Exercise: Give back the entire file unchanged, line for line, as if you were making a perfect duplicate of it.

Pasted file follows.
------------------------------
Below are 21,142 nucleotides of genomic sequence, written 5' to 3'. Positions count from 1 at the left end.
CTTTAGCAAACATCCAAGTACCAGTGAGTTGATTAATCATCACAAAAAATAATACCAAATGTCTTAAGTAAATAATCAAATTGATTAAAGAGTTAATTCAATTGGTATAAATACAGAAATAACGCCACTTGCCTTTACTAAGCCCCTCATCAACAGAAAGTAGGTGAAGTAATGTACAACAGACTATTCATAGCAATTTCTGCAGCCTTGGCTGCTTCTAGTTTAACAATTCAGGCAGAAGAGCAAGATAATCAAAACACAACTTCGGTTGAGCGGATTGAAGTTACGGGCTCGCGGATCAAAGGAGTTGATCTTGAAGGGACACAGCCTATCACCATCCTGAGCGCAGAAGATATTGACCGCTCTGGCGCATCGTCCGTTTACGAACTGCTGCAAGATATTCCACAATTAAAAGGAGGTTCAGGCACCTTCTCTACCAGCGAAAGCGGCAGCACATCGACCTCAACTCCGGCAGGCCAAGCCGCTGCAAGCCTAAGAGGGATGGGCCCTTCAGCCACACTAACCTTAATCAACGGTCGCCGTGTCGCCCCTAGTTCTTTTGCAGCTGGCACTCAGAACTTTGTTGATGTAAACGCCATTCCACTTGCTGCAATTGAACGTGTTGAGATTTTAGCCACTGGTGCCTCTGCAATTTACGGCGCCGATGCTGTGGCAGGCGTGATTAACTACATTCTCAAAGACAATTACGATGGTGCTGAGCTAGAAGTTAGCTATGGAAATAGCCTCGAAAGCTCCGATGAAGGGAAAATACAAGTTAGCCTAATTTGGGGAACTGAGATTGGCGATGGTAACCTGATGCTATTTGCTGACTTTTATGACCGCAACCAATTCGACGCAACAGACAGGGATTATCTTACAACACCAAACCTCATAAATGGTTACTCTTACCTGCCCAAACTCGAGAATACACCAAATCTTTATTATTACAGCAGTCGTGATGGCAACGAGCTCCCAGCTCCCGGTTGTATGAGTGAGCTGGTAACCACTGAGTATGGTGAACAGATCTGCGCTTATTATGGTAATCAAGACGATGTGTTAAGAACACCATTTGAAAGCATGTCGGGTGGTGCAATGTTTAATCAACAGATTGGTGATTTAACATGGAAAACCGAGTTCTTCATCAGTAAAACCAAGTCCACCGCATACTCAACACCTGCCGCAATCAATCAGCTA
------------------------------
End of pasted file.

Below are 21,142 nucleotides of genomic sequence, written 5' to 3'. Positions count from 1 at the left end.
CTTTAGCAAACATCCAAGTACCAGTGAGTTGATTAATCATCACAAAAAATAATACCAAATGTCTTAAGTAAATAATCAAATTGATTAAAGAGTTAATTCAATTGGTATAAATACAGAAATAACGCCACTTGCCTTTACTAAGCCCCTCATCAACAGAAAGTAGGTGAAGTAATGTACAACAGACTATTCATAGCAATTTCTGCAGCCTTGGCTGCTTCTAGTTTAACAATTCAGGCAGAAGAGCAAGATAATCAAAACACAACTTCGGTTGAGCGGATTGAAGTTACGGGCTCGCGGATCAAAGGAGTTGATCTTGAAGGGACACAGCCTATCACCATCCTGAGCGCAGAAGATATTGACCGCTCTGGCGCATCGTCCGTTTACGAACTGCTGCAAGATATTCCACAATTAAAAGGAGGTTCAGGCACCTTCTCTACCAGCGAAAGCGGCAGCACATCGACCTCAACTCCGGCAGGCCAAGCCGCTGCAAGCCTAAGAGGGATGGGCCCTTCAGCCACACTAACCTTAATCAACGGTCGCCGTGTCGCCCCTAGTTCTTTTGCAGCTGGCACTCAGAACTTTGTTGATGTAAACGCCATTCCACTTGCTGCAATTGAACGTGTTGAGATTTTAGCCACTGGTGCCTCTGCAATTTACGGCGCCGATGCTGTGGCAGGCGTGATTAACTACATTCTCAAAGACAATTACGATGGTGCTGAGCTAGAAGTTAGCTATGGAAATAGCCTCGAAAGCTCCGATGAAGGGAAAATACAAGTTAGCCTAATTTGGGGAACTGAGATTGGCGATGGTAACCTGATGCTATTTGCTGACTTTTATGACCGCAACCAATTCGACGCAACAGACAGGGATTATCTTACAACACCAAACCTCATAAATGGTTACTCTTACCTGCCCAAACTCGAGAATACACCAAATCTTTATTATTACAGCAGTCGTGATGGCAACGAGCTCCCAGCTCCCGGTTGTATGAGTGAGCTGGTAACCACTGAGTATGGTGAACAGATCTGCGCTTATTATGGTAATCAAGACGATGTGTTAAGAACACCATTTGAAAGCATGTCGGGTGGTGCAATGTTTAATCAACAGATTGGTGATTTAACATGGAAAACCGAGTTCTTCATCAGTAAAACCAAGTCCACCGCATACTCAACACCTGCCGCAATCAATCAGCTA